As the prognosis for the higher bands looks quite sad now when the eleven year cycle is heading for a low, I decided last summer to try to build an antenna for the 80M band and eventually also 160M. These bands have not been that much activated in my home QTH yet and why not get more active? 🙂
As a general rule, I prefer to have dipole antennas, mainly to keep a balance in my antenna system but with a rather small garden and the fact that a dipole for 80M is rather long I had to leave my principles and look for alternative solutions, balanced or not.
I started my experiment in July with trying to fit a full length dipole, in some way, in the backyard. Since I knew from the beginning it wouldn’t be an easy task as the whole garden itself is far from enough space to put it up in a conventional way, I started to look at alternative ways to get it up. My final solution, far from the most effective one, was to elevate the feedpoint of the dipole and leaving one leg a about 3m above ground and the other straight vertical down to ground level, using the leg more as a counterpoise. A half dipole so to speak. 🙂 The result, well I did get it to resonate but the effectiveness is probably not that good and radiation diagram should be more or less high angles. I managed to work some European stations with the antenna in the SOP-activity and after that as well. The coverage seemed to be mainly Europe and no DX-stations either heard or worked so i guessed the antenna could use more elevation.
The only way to elevate the antenna about 1/4 wavelength at my QTH is to use the house to mount the center of a full length dipole in a Inverted-V configuration. The backside is that only one leg of the antenna would be able to go the full stretch without needing a “bend”. The conclusion was to look for other alternatives.
I wanted to reduce the length of the antenna itself to make it possible to fit, both in the garden and possibly mounted on the house. I stumbled upon an antenna construction consisting of a 80m dipole made shorter with inductances which made the total length only about 17m. I decided to give it try!
The antenna is made up of four segments of FK1,5mm2 wire and two 30uH coils, spooled with the same type of wire. The antenna is feed through a 1:1 balun, which I disregarded for the time being. The segment are two 3000mm and two 5600mm wires connected as shown below. The final length of the outer wires was not consistent with the drawing as it depends on where in the 80m band you will tune it to as well on other factors.
The coils are made of the same wire as used for the antenna segments. For my part using 40mm diameter pipes, it took about 55 turns to achieve the correct values. The inductances was winded up on the PVC-pipes and, with the help of my Rigexpert AA30, carefully adjusted to about 30uH. I also had a small home brew center isolator with a fitted 50ohm cable which was used for the antenna. The build itself took about 8h, including the purchase of 40mm PVC-pipes on the local hardware store. To get the wires I needed I used parts of an old 3×1,5mm2 cable I have laying around looking for suitable project. After the build, it was ready to be tested.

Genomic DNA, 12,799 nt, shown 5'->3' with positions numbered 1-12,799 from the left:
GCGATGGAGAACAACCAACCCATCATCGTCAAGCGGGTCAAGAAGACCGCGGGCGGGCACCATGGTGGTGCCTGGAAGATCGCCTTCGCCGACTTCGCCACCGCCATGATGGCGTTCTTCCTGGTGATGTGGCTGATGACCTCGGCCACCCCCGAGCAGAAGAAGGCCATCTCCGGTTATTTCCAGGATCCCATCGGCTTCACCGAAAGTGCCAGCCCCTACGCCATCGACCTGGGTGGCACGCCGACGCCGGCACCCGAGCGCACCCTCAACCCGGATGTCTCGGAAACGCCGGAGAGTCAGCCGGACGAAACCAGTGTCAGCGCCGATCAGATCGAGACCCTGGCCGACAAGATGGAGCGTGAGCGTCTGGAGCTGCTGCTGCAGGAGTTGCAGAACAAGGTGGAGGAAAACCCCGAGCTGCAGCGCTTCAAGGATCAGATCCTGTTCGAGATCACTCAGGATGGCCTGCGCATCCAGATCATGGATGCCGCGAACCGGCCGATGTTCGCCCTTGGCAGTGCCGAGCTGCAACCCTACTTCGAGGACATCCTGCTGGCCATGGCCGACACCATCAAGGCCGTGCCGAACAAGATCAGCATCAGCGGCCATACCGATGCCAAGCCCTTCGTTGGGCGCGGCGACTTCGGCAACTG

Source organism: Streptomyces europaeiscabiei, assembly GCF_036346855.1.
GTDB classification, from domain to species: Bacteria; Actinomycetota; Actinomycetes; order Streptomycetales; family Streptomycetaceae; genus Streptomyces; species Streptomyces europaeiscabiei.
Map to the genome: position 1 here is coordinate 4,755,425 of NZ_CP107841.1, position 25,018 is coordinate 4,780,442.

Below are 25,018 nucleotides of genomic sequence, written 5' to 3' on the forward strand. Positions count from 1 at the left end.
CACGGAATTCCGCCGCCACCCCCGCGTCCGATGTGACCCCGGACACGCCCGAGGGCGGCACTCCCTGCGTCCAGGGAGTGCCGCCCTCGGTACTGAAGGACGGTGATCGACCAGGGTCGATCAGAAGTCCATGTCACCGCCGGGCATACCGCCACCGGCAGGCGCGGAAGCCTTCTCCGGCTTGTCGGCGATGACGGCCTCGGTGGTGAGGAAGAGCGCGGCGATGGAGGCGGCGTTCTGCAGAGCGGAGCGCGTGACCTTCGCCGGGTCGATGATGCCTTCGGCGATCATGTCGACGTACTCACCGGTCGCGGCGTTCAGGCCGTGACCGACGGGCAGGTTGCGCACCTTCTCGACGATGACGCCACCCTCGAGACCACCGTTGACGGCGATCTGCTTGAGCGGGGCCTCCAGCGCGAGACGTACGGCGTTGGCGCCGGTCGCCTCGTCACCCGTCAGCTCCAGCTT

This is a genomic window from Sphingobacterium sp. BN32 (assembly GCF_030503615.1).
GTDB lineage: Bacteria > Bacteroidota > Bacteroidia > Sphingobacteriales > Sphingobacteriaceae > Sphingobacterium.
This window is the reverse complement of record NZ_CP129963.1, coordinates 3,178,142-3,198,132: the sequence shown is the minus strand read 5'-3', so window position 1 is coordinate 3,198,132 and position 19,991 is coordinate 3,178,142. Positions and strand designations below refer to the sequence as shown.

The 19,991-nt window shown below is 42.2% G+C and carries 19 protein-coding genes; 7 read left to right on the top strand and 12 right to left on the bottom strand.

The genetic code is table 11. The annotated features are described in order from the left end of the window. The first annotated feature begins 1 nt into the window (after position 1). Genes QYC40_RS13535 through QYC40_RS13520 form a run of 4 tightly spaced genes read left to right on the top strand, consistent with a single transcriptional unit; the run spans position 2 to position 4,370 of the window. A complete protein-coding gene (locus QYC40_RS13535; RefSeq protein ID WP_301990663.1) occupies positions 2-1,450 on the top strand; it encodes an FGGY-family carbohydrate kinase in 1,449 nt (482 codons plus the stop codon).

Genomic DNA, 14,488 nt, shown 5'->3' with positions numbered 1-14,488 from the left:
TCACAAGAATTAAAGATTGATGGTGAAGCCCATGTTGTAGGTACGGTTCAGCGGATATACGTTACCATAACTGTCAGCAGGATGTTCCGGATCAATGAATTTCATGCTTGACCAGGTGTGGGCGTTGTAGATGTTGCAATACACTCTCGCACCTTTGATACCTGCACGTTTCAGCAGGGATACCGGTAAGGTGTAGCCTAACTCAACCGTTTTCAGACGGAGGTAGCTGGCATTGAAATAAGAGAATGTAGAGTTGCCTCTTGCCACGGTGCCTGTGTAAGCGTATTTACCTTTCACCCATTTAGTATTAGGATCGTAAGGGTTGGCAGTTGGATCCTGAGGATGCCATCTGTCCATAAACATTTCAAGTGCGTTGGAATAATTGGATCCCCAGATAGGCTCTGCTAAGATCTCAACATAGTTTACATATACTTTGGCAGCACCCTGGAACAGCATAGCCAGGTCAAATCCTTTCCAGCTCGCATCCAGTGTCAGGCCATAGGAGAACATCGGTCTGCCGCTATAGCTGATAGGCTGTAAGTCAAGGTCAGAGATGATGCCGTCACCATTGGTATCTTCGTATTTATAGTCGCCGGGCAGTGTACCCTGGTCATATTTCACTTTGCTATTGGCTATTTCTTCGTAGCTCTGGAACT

I erected the antenna in a inverted-V position using my 5m fishing rod in the garden and measured the antenna. The end wires needed some extensions since the antenna was to short. A quick fix with some spare wire and the soldering iron solved the problem extending the antenna about 1m on each end. Since it is a shorted antenna, the bandwidth is no more than 20-30 kHz why it not suitable for use in the complete 80m band. I focused mainly on tuning the antenna to the lower segment of the band, aiming for 3576 kHz primarily (JT65/JT9). After some tuning in the rain and +2C (cold day) I was satisfied with the result and went in to the warm shack to do some on the air testing. After a few hours I decided to mount it more properly and moved the antenna to the back garden, removing the fishing rod. It is now mounted about 3m above ground as a conventional dipole with one end from the house and the other end in a tree, just at the edge of the garden.
When moving the antenna, the tuning made earlier of course changed why it need some more fine tuning, however the change was acceptable and I left it as it was. Further testing during the evening showed that, although mounted quite low, it still seemed to have a more favourable radiation diagram than my first experimental antenna. I actually got more heard stations outside Europe than ever before. Even a few VK-stations (VK6 and VK5) was decoded with acceptable levels. Since it’s now colder outside, I´ll leave the antenna as it is for more evaluation. Iplan to look for a mounting point on the roof of the house when the weather gets a bit warmer. 🙂
73 de SM7VRZ